Launch the Challenge

Now that you have designed the challenge, it’s time to create and launch the application process! As with the challenge itself, you will need to complete some application design elements during project startup.

Translate your profiles of ideal participants into clear eligibility requirements. Ensure that potential applicants understand the eligibility criteria and whether they qualify to participate in the challenge.

Rather than focusing solely on an idea’s merit, consider evaluating innovators’ capacity and commitment to become challenge participants. Adaptation, change, and collaboration are crucial aspects of innovation and systems change, so consider alternative methods to assess participants.

Keep the application process simple and limit the required information. Reduce the time burden on participants, your team, and the judges. If your organization needs additional documentation for legal or compliance purposes, consider requesting it only after selecting tentative winners or short-listed candidates.

While many innovation competitions emphasize confidentiality, collaboration, and feedback are essential for systems change. Maximize transparency during the application process and establish a community norm of sharing ideas and information. While some aspects may require confidentiality, strive to create a culture of openness.

Given the volume of information to collect and manage, choose or build an application system that allows easy access for participants and judges. If your program has multiple stages, having a unified platform becomes critical.

Invest extra effort in clearly communicating the nature of the challenge. For example, you must explicitly instruct innovators *not* to submit stand-alone solutions or solutions they are already implementing. To actively recruit participants, utilize multiple channels, such as traditional media, social media, relevant newsletters or publications, and word of mouth. Don’t just rely on passive communication! Refresh your recruitment strategy from Phase I.

Anticipate questions and support applicants during the application process. Consider creating FAQ documentation, a help desk, webinars, or coffee chats to explain the challenge and address common queries.

Determine the criteria judges will use to evaluate submissions. Clearly define the parameters and qualities judges should consider when assessing the solutions.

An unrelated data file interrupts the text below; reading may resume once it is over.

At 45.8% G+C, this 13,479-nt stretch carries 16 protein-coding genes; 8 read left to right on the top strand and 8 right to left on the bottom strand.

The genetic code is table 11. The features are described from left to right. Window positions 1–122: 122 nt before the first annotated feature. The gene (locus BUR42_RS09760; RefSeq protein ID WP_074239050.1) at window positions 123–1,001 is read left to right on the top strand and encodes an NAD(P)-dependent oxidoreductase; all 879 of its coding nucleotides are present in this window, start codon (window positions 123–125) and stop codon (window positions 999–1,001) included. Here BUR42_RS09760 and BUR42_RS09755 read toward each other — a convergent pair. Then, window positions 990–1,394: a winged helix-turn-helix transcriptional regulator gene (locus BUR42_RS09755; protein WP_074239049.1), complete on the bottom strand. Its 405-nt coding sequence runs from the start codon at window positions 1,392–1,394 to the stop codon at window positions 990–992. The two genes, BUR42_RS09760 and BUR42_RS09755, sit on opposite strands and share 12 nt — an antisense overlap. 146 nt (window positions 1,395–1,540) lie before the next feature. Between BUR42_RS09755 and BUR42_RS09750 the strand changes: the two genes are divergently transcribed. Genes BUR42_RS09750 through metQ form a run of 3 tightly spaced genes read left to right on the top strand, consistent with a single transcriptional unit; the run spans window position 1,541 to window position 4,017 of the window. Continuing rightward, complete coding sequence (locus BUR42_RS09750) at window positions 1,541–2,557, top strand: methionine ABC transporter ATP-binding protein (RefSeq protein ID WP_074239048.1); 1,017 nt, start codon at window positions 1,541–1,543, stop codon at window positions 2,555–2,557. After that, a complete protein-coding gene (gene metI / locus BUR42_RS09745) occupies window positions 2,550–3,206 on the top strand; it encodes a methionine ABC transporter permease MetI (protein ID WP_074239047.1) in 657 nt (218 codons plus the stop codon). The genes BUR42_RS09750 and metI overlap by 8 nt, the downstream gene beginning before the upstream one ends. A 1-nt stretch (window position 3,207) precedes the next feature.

Select judges based on their relevance to the challenge and ensure they possess the qualifications to understand participants’ organizations or innovations. Consider who applicants see as having potentially valuable insights. Orient the judges about the program and the specific evaluation criteria. Plan to review judges’ feedback before sharing it with participants and consider how to adjust for outliers in scores and feedback.

Innovation competitions often choose to use external judges for various reasons – the ability to bring in additional expertise, create an unbiased process, and increase the program’s prestige. Rarely do challenge implementers worry about the relevance of judges’ participation and feedback. 

Judging is rarely smooth at any stage of innovation competitions. It can take time to recruit the right judges. Often, there will be innovators who feel that a judge lacks critical qualifications to understand their organization or innovation. And sometimes, they may be correct! 

Orientation for judges about the program is a critical first step to ensure they provide relevant feedback. Additionally, plan to review judges’ feedback before sharing. Have feedback go through coaches or mentors who can put it into perspective for the innovators. Finally, plan to adjust for outliers in scores and feedback in the case of a mismatch between innovators and judges. 

MacArthur’s 100 and Change Competition surfaced similar challenges in judging

“A third set of decisions had to do with the reviewing and decision process. How could we best ensure that the process was open, fair, and transparent? This involved striking a balance between different possibilities. For example, confidential reviews can increase candor and lead to smart decisions, but they also conflict with our commitment to an open process. Similarly, the strict application of administrative requirements tends toward fairness, but it can also lead to otherwise unqualified applications moving on to judges, with good ideas occasionally failing to advance due to fixable technicalities.

We also sought to balance decision authority and influence between outside judges (who looked at all qualifying proposals), outside expert reviewers (who looked at high-scoring proposals), foundation staff (who worked with both sets of reviewers, as well as applicants), and MacArthur’s board (which made the final determination). To help do this, we normalized the scores awarded to applications according to whether they had been judged by relatively optimistic or skeptical individuals. In the end, though, the choice of awards rested with the MacArthur Foundation’s board.”